Diet for weight loss with limited fat or carbohydrates

What is the best way to lose weight? Low-carb or low-fat diet? This is one of the most heated debates in the field of nutrition and dietetics. In this article, PhD student in dietetics and nutrition Richie Kirwan is here to clear up this question once and for all.

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How does the body burn fat?

If you want to understand how to melt fat, you must first understand how the body burns it. Let’s turn to science for a bit to find out.

One of the main functions of fat or adipose tissue in the body is to store energy in the form of triglycerides. They are molecules that are composed of three fatty acids and are linked to a glycerol molecule.

Triglycerides, or fats, are a great way to store energy because they can contain much more energy than other macronutrients. For example, one gram of triglycerides has nine calories, and one gram of protein or carbohydrates contains about four calories, meaning they are less energy efficient.

With this in mind, the body stores carbohydrates in the form of glycogen in the muscles and liver and uses them to maintain blood glucose levels when we have not eaten or are performing high-intensity activity.

When we haven’t eaten for a while, our blood glucose levels are normal, and we’re not exercising intensely, the body gets energy from fat. An enzyme called lipase breaks down triglycerides into glycerol and fatty acids. They are transported out of the fat cells and into the blood via protein carriers called albumins. These fatty acids travel through the body and supply cells with energy. Therefore, if we burn more fat through fat cells than we take in through food, we will lose weight over time.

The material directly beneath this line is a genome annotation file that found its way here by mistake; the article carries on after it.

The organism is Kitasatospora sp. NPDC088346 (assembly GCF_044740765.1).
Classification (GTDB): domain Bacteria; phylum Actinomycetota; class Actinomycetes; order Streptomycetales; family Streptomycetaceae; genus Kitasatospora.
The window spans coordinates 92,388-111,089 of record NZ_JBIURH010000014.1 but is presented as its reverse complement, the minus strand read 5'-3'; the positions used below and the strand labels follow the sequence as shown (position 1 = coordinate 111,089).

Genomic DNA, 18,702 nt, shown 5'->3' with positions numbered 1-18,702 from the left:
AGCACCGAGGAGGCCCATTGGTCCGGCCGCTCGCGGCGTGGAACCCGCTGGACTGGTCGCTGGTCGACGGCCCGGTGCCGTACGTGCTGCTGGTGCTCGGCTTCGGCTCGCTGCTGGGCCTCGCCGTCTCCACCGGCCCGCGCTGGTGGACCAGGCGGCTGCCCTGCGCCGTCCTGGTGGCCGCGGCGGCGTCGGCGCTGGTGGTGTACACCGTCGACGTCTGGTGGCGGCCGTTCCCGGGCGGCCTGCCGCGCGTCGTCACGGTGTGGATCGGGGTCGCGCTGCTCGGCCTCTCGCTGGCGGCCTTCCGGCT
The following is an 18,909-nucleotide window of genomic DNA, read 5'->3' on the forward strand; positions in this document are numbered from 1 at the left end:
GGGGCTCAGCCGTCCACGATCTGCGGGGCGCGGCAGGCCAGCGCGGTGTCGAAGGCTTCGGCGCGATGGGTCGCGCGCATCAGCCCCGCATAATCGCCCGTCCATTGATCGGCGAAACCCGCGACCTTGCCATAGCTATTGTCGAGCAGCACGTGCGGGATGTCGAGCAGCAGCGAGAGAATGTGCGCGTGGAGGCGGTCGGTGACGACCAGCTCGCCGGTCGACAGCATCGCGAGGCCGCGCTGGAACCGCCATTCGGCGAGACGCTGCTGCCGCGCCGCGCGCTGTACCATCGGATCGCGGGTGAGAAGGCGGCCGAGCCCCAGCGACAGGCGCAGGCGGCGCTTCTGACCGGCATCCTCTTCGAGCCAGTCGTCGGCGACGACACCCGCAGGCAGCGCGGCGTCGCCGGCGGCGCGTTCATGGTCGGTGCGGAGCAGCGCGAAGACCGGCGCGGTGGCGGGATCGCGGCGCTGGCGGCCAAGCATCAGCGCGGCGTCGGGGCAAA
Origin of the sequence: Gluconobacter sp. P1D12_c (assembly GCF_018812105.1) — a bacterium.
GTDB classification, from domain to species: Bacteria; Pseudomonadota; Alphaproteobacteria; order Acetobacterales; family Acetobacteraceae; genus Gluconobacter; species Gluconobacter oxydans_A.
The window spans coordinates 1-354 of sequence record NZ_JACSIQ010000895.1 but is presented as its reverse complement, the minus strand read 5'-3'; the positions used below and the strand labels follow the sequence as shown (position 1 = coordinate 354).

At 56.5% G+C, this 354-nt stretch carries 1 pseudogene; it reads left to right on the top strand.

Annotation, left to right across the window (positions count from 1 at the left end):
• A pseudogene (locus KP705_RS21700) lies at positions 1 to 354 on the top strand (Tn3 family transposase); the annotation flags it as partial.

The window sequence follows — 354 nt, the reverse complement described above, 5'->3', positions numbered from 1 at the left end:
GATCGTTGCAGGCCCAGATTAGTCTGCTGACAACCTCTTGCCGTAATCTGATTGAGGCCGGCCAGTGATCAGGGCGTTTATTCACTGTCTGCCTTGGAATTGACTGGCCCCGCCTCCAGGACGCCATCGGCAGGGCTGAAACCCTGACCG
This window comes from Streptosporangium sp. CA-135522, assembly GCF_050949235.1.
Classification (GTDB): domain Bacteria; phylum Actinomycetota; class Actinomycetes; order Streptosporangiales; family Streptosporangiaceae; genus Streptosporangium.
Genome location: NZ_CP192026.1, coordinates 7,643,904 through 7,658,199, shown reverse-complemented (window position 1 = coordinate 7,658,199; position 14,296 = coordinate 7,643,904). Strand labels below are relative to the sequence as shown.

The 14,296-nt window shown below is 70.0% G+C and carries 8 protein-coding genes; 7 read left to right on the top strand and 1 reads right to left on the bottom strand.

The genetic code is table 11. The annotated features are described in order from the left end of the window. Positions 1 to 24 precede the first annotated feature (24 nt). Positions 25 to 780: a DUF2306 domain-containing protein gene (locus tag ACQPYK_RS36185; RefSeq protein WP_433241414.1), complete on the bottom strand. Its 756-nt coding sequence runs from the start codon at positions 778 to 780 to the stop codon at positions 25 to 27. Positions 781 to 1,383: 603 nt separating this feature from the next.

But that’s just fat. When we eat a balanced diet and have protein, carbohydrates and fat in one meal, something completely different happens. Protein and carbohydrates are absorbed directly by the body and enter the bloodstream directly from the stomach in the form of amino acids and sugars. Increased levels of sugars and amino acids cause the body to produce more insulin to normalize blood sugar levels.

Insulin lowers blood sugar levels by slowing the action of lipase. In other words, when this happens the body cannot break down more fat for a certain period of time.